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UC Denver Voices

Hard Times, Easy Choices for Colorado’s Tobacco Tax


 

 

By Tim Byers, MD, MPH, and Paul Bunn, MD

In 2004 Colorado voters overwhelmingly supported amending our state’s constitution by increasing the excise tax on tobacco by 60 cents per pack, dedicating the new funds for preventive health programs and services. Since then those funds have provided health care for children, supported community clinics, created innovative chronic disease prevention programs, and have led to substantial reductions in tobacco use across Colorado.

The widespread support by voters all across Colorado for Amendment 35 was due in large part to the investments for these new tax revenues which were written into the amendment itself. The idea that this was a constitutional amendment and legislators would not be able to redirect these monies to other purposes (as they had done in the past with the Master Settlement Agreement funds coming from the tobacco industry lawsuits) was very especially appealing to voters. Nonetheless, facing the current financial crisis, the Colorado state legislature now has its eyes on even these constitutionally prescribed funds. Last week the Joint Budget Committee proposed legislation to divert $20 million of the funding from tobacco control and chronic disease prevention programs. This would reduce these programs by about 40 percent.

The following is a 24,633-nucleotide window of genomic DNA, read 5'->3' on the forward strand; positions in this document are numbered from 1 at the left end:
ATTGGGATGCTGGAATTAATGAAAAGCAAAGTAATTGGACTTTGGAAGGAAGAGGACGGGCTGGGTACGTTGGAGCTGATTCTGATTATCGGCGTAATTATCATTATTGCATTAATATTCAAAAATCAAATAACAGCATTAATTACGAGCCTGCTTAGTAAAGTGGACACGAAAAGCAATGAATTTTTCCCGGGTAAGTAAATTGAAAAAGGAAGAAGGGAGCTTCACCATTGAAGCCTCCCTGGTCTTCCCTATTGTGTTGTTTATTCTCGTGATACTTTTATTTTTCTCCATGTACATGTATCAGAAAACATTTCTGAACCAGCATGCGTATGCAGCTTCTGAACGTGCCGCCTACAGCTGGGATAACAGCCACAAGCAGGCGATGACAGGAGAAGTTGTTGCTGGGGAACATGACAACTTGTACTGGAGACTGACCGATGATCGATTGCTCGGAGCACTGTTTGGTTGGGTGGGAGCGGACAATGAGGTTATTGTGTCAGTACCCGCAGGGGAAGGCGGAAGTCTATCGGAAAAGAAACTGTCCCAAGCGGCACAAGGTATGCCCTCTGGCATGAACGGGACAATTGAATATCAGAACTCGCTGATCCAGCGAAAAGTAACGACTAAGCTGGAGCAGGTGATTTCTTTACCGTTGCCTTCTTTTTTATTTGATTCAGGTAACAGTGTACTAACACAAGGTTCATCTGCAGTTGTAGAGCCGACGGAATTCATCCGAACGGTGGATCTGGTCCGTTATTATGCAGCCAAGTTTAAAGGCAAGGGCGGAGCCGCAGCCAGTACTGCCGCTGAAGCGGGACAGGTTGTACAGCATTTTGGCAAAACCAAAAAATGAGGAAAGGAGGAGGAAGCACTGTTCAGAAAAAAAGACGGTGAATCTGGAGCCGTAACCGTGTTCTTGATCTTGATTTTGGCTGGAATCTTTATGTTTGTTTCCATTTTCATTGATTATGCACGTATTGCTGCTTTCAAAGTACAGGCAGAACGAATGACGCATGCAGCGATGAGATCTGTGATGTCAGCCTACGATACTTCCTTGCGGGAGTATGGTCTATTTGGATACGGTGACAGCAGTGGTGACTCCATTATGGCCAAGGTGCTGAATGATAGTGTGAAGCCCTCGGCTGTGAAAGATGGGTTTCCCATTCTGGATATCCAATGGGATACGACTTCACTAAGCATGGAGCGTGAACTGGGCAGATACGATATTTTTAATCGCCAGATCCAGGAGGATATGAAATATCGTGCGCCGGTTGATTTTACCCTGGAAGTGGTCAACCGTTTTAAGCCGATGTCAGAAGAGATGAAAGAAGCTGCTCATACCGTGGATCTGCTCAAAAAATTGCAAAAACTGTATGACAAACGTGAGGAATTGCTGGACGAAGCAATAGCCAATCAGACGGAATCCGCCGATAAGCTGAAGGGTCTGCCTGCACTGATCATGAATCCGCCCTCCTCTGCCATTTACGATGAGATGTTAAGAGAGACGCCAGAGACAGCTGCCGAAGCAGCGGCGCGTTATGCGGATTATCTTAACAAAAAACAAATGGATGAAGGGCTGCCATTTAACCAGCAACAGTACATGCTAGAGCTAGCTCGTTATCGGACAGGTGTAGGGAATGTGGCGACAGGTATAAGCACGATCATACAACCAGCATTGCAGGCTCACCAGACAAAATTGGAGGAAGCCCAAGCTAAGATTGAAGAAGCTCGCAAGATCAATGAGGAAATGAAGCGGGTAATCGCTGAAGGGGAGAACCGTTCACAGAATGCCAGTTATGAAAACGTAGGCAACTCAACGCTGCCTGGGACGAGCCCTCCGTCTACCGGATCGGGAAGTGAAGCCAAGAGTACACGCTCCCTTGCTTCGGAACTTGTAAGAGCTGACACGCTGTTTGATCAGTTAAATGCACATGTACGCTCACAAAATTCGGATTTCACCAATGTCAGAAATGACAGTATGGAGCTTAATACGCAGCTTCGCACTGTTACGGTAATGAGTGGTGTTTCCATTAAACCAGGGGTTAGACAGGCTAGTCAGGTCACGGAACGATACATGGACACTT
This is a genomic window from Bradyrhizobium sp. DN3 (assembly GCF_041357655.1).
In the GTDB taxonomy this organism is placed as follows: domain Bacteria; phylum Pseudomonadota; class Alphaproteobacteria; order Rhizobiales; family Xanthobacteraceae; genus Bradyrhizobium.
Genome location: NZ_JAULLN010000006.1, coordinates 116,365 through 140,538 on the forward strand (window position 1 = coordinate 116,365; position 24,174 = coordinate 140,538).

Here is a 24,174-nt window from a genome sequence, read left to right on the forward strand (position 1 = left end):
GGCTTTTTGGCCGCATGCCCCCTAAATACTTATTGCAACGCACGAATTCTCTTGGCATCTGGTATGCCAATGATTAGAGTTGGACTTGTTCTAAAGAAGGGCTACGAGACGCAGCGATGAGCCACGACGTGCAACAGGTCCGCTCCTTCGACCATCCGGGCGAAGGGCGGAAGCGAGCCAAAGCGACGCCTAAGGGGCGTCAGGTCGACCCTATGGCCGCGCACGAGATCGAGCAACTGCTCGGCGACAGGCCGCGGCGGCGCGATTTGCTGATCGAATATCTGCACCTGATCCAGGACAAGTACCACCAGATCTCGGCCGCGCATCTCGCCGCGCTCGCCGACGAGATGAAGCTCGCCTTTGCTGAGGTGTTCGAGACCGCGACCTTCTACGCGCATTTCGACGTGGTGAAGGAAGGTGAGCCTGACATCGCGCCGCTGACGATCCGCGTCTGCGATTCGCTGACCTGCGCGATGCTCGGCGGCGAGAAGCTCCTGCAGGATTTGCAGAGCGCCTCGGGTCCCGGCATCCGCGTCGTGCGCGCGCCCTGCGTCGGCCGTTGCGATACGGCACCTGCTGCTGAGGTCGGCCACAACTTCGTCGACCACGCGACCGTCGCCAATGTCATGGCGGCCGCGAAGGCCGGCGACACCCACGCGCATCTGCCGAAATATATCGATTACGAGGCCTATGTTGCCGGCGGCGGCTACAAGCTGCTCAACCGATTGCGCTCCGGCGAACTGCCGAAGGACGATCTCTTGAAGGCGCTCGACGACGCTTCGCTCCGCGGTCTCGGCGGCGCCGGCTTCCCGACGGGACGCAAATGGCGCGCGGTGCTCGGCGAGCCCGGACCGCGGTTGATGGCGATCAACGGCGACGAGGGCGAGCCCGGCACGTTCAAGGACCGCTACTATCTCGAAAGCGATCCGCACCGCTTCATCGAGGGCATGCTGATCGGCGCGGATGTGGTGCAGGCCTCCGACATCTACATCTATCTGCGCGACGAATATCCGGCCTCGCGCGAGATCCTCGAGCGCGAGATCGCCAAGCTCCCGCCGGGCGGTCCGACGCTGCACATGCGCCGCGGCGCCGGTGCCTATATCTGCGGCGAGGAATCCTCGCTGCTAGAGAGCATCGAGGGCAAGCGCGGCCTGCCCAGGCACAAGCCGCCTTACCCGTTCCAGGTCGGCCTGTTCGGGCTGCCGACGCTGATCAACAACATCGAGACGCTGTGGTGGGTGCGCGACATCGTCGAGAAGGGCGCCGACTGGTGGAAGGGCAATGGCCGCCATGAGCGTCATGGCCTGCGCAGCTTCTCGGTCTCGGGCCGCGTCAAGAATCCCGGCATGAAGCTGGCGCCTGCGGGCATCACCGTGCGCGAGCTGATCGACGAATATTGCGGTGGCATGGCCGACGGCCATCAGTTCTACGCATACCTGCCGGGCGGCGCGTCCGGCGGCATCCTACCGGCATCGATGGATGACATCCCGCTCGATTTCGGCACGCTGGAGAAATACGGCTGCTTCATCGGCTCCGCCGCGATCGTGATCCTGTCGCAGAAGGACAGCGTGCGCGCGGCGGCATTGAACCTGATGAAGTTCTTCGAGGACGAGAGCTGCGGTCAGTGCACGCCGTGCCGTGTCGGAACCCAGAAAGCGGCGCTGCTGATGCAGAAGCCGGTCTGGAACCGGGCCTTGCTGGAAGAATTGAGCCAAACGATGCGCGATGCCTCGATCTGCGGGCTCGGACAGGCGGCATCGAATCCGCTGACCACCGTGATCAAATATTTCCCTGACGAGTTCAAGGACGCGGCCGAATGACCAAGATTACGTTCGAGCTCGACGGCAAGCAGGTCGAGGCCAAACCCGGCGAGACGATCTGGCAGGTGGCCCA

We know times are hard in Colorado (as elsewhere), but we think redirecting Amendment 35 funds from tobacco control and chronic disease prevention would be short-sighted. The smart choice now is to sustain cost-effective efforts to reduce tobacco use and prevent the two leading causes of death (cancer and heart disease) in Colorado.

Due to Amendment 35 investments, tobacco use has been falling steeply in Colorado in recent years. This saves both lives and money spent on medical care in the future.

Chronic disease prevention programs supported by Amendment 35 are awarded by competitive grants that fund only the most effective ideas—those that are proven to reduce mortality rates. A good example is the Colorado Colorectal Screening Program, which has become a national model, already screening more than 7,000 Coloradans who are medically underserved and at high risk for colon cancer, and having already prevented 200 future cancers due to the identification and removal of advanced colon polyps. The future cost savings for not having to treat these cancers is substantially greater than the costs of the screening program. Thus, this program, just like the tobacco control program, is saving both lives and money.

If the legislature feels the need to override the expressed intent of Colorado voters to re-direct the uses of Amendment 35 funds, why would they consider targeting such steep reductions in effective and cost-saving programs such as these?

We know times are hard, but we think this choice is easy.

 

Tim Byers, MD, MPH, is interim director of the University of Colorado Cancer Center and associate dean of the Colorado School of Public Health.

Paul A. Bunn, Jr., MD, is the founding director of the Center, a lung cancer physician and researcher at the University of Colorado Denver and executive director of the International Association for the Study of Lung Cancer.